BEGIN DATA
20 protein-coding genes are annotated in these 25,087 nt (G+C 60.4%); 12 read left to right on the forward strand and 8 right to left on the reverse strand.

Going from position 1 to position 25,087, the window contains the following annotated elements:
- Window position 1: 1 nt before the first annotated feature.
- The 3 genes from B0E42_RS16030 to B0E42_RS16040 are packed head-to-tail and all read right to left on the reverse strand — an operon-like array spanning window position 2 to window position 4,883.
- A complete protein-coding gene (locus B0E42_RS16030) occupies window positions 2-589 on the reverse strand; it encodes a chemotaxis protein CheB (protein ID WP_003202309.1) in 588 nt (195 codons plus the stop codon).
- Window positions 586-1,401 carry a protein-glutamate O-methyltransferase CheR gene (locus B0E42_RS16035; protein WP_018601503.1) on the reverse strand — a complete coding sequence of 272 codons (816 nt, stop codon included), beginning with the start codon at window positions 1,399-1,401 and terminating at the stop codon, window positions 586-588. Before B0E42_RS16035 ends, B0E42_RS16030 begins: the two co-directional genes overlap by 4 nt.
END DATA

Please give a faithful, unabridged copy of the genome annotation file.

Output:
20 protein-coding genes are annotated in these 25,087 nt (G+C 60.4%); 12 read left to right on the forward strand and 8 right to left on the reverse strand.

Going from position 1 to position 25,087, the window contains the following annotated elements:
- Window position 1: 1 nt before the first annotated feature.
- The 3 genes from B0E42_RS16030 to B0E42_RS16040 are packed head-to-tail and all read right to left on the reverse strand — an operon-like array spanning window position 2 to window position 4,883.
- A complete protein-coding gene (locus B0E42_RS16030) occupies window positions 2-589 on the reverse strand; it encodes a chemotaxis protein CheB (protein ID WP_003202309.1) in 588 nt (195 codons plus the stop codon).
- Window positions 586-1,401 carry a protein-glutamate O-methyltransferase CheR gene (locus B0E42_RS16035; protein WP_018601503.1) on the reverse strand — a complete coding sequence of 272 codons (816 nt, stop codon included), beginning with the start codon at window positions 1,399-1,401 and terminating at the stop codon, window positions 586-588. Before B0E42_RS16035 ends, B0E42_RS16030 begins: the two co-directional genes overlap by 4 nt.